Honoring the Man Who Nearly Killed My Father
German World readers share their stories
March 23, 2012, marked the 100th birthday of the German-born rocket scientist, Wernher von Braun. It is tradition in Germany to honor the centennial of the birth of noted cultural and political figures with song and celebration, and German-Americans carry on this tradition here. I was invited to join several members of the German-American community in an informal ceremony singing German songs at von Braun’s gravesite in Virginia on this occasion. The decision to do so was not an easy one for me.
Always on display in the home in Minnesota where I grew up was an ugly piece of twisted metal that I learned was a piece of a V-2 rocket. This particular rocket had exploded in London’s Hyde Park in 1944 and missed my father by a hair. He was serving in England with the 8th Air Force 100th bomb group, and came home safely after this, his closest brush with death. The V-2 was, of course, the work of the decorated Nazi Wernher von Braun and his fellow rocket engineers in Germany. Much of the work building these missiles, which caused indiscriminate death and destruction, was done by slave laborers.
Wernher von Braun is a complicated figure in the pantheon of prominent German-Americans. As one of the main architects of the American space program and the Apollo spacecraft, he is credited with putting man on the moon. His many accomplishments after coming to America were remembered and celebrated by NASA dignitaries in Huntsville, Alabama during his 100thbirthday week. But for me, the moral dilemma posed by honoring this man was personal.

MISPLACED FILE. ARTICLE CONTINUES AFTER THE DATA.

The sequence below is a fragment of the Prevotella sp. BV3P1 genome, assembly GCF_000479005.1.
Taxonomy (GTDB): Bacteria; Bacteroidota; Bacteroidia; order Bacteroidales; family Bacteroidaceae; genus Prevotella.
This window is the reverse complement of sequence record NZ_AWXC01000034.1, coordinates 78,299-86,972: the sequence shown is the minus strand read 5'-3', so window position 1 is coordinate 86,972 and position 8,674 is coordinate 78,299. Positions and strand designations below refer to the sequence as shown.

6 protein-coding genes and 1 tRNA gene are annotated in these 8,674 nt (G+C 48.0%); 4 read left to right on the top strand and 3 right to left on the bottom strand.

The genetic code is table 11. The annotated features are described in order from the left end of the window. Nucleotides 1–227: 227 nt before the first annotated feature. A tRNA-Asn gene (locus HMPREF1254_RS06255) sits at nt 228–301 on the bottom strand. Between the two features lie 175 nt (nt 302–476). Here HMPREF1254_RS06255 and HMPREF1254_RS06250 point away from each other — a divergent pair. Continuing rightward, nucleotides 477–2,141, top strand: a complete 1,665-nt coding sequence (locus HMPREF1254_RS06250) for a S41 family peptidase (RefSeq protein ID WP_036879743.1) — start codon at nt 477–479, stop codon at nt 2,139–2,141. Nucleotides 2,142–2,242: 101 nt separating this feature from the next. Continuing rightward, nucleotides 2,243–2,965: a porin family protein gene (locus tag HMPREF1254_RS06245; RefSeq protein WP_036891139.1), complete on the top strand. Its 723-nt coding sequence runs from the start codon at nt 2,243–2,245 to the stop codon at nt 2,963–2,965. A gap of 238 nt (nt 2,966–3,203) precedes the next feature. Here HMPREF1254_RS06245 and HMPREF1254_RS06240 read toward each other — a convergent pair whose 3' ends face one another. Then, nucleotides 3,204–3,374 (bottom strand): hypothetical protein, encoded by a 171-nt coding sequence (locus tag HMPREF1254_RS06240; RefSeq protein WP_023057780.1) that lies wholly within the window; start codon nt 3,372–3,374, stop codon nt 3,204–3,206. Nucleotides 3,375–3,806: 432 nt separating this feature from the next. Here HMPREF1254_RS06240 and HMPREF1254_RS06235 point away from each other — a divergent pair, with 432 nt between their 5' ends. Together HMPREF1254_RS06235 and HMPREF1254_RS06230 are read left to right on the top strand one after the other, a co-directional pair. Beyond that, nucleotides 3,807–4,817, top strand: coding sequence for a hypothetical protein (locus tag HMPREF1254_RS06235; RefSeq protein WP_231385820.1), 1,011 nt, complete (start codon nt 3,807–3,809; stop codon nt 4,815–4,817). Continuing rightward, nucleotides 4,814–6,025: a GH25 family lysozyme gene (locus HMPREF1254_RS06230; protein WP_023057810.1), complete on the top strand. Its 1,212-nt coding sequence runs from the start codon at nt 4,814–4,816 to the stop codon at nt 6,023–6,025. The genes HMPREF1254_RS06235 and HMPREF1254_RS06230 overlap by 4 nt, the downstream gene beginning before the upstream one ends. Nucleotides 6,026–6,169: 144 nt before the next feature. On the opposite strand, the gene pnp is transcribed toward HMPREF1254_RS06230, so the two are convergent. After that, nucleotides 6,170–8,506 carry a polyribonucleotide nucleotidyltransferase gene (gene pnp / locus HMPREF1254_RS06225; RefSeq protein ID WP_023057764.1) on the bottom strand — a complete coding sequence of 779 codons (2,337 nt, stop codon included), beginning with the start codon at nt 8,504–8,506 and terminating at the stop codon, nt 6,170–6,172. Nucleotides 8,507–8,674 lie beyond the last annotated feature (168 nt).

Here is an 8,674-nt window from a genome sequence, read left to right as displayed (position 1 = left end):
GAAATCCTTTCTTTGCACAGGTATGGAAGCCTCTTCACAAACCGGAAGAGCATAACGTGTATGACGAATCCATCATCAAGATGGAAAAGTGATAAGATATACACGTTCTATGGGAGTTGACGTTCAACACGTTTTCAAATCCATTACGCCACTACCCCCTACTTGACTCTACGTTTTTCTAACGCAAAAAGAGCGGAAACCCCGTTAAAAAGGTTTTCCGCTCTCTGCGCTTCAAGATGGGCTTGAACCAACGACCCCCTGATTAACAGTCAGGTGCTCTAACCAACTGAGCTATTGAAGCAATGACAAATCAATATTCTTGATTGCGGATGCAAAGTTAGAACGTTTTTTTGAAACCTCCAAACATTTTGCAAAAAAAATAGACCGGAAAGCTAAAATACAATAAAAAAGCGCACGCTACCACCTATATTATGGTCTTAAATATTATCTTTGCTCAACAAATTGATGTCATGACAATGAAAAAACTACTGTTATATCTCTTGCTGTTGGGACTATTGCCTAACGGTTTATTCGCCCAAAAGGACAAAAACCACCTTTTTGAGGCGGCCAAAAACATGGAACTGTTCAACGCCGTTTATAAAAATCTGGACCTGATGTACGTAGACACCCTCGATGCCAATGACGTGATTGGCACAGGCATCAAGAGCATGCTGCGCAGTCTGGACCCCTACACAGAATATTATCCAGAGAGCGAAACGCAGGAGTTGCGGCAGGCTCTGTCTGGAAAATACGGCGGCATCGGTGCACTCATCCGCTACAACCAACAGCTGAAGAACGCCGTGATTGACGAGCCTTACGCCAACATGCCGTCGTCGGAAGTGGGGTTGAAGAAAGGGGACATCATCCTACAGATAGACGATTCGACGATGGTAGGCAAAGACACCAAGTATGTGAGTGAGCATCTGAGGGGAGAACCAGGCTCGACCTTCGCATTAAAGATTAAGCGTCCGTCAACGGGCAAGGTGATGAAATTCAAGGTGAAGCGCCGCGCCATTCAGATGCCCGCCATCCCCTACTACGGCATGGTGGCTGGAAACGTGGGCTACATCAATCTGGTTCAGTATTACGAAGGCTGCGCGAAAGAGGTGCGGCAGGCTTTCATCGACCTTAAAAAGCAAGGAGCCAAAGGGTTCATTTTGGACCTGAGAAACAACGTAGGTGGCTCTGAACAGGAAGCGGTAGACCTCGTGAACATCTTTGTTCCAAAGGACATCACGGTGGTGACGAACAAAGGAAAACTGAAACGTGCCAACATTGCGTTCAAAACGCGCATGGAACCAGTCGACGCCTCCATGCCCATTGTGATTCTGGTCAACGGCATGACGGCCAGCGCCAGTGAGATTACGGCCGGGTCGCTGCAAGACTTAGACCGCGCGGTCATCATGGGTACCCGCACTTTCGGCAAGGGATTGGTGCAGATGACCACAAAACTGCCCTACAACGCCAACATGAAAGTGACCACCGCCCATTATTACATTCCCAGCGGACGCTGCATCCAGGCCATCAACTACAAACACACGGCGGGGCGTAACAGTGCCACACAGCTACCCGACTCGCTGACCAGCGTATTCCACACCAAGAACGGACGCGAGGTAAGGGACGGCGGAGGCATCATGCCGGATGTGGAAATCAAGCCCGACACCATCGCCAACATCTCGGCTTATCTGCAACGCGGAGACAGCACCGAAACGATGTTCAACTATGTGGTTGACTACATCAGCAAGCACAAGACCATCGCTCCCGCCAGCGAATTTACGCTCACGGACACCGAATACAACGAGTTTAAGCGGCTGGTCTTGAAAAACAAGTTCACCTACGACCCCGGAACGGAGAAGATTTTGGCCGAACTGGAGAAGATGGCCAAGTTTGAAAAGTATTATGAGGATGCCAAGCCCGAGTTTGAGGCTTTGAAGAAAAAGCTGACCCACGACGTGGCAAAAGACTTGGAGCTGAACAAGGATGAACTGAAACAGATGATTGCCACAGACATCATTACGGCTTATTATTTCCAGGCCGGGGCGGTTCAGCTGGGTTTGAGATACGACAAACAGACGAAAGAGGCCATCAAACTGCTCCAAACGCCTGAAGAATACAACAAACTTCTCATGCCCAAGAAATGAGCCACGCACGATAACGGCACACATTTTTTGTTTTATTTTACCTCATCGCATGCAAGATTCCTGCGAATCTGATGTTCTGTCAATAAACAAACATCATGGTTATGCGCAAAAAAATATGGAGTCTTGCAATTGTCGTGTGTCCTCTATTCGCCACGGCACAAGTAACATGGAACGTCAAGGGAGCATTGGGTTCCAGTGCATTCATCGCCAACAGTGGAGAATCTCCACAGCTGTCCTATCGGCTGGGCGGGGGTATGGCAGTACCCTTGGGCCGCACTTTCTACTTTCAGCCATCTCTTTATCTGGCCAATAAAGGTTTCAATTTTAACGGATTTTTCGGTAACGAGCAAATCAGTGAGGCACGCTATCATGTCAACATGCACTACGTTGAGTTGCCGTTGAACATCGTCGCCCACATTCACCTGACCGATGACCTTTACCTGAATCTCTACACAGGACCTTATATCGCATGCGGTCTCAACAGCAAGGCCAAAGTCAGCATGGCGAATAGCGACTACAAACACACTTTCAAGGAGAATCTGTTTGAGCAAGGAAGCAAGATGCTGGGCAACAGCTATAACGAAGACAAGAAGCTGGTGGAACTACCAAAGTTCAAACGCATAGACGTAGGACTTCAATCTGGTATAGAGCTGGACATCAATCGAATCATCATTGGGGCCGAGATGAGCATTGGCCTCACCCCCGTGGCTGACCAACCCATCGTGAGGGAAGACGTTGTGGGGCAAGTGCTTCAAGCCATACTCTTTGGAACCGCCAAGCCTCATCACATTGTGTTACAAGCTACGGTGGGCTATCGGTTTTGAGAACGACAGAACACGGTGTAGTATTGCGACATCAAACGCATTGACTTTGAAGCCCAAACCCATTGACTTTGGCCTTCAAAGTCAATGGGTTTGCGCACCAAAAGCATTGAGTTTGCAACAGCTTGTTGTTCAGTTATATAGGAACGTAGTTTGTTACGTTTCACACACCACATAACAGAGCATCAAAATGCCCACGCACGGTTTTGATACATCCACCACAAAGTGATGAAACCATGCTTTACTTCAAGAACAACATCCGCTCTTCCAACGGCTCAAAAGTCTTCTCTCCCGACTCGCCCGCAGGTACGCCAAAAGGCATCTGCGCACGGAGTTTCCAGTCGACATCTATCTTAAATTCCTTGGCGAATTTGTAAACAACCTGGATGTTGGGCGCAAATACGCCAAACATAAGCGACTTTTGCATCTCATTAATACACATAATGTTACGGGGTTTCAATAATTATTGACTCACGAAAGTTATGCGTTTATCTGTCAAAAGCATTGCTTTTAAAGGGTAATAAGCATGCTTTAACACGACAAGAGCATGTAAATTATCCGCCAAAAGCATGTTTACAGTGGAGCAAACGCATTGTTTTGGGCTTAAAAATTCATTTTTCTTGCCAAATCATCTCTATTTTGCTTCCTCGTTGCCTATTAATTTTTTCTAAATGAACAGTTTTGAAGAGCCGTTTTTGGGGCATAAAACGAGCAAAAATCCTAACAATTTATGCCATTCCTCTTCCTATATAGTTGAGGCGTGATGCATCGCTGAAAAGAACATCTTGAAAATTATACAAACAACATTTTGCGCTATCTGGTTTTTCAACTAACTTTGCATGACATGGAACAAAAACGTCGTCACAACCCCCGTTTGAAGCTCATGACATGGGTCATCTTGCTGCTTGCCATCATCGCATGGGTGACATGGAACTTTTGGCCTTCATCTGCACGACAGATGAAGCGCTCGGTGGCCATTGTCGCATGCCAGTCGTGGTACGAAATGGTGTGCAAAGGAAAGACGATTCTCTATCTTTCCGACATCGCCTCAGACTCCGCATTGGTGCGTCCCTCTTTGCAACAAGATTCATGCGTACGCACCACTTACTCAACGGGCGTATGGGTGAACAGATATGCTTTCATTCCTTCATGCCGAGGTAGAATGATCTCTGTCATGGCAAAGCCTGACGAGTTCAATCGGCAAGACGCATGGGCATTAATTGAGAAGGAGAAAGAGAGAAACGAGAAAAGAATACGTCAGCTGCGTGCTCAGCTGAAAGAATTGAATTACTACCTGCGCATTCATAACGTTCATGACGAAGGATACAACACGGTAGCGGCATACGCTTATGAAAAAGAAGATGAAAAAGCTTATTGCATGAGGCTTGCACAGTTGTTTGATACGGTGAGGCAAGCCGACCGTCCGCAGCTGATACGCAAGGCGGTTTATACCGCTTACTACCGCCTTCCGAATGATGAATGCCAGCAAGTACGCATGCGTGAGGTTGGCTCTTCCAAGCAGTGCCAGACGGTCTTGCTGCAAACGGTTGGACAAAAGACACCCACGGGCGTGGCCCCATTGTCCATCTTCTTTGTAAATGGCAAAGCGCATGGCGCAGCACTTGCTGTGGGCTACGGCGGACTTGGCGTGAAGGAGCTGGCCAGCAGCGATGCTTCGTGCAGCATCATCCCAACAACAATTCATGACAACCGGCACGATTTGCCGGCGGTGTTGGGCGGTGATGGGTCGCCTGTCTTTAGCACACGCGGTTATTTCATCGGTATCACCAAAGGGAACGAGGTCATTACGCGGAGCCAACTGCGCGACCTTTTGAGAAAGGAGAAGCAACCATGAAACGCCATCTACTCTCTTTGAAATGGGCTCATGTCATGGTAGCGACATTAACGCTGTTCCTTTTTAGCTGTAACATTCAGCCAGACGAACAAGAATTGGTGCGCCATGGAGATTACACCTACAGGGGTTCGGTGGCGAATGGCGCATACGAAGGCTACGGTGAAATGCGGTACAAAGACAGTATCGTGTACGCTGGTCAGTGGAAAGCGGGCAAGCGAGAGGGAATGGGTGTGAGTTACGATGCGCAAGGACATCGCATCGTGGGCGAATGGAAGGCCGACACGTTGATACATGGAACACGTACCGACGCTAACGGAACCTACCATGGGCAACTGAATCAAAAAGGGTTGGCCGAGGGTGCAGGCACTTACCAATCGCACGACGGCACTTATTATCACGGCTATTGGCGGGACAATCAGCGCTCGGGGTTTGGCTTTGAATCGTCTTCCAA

So I called my 94-year-old father. “Should I sing?” I asked him. My father thought a bit, not too long, and said that any time someone’s life is remembered at their gravesite it is a good thing. “Go ahead and sing well”, my dad said. And so I sang German folk songs in honor of von Braun, who himself was a lover of music and a composer.
While reading up on von Braun’s life, I learned that there was another connection between this man and my father. Von Braun was born in Wirsitz (Wyrzysk), the very area of the German empire (today Poland) from which my father’s grandfather emigrated in 1854. A peasant who sought a better life in America, he fought in the Civil War, earning him a homestead in Minnesota where he first lived in a sod hut. Von Braun was from an aristocratic family, and he often stated that he came to America because he believed the scientific knowledge he possessed would be best utilized by a free and democratic society. Both stories illustrate the varied contributions of immigrants to America. - By Myra Hillburg
1) Gravesite of Wernher von Braun in in Alexandria, VA.
2) Harold’s fragment of the V-2 and description of the incident in London in 1944
3) Myra Hillburg’s father, Army Air Corps Captain Harold Krinke, circa 1944.
About the author:
Myra Hillburg is a member of the Washington Saengerbund and a volunteer at the German-American Heritage Museum in Washington, D.C. – www.gahf-usa.org
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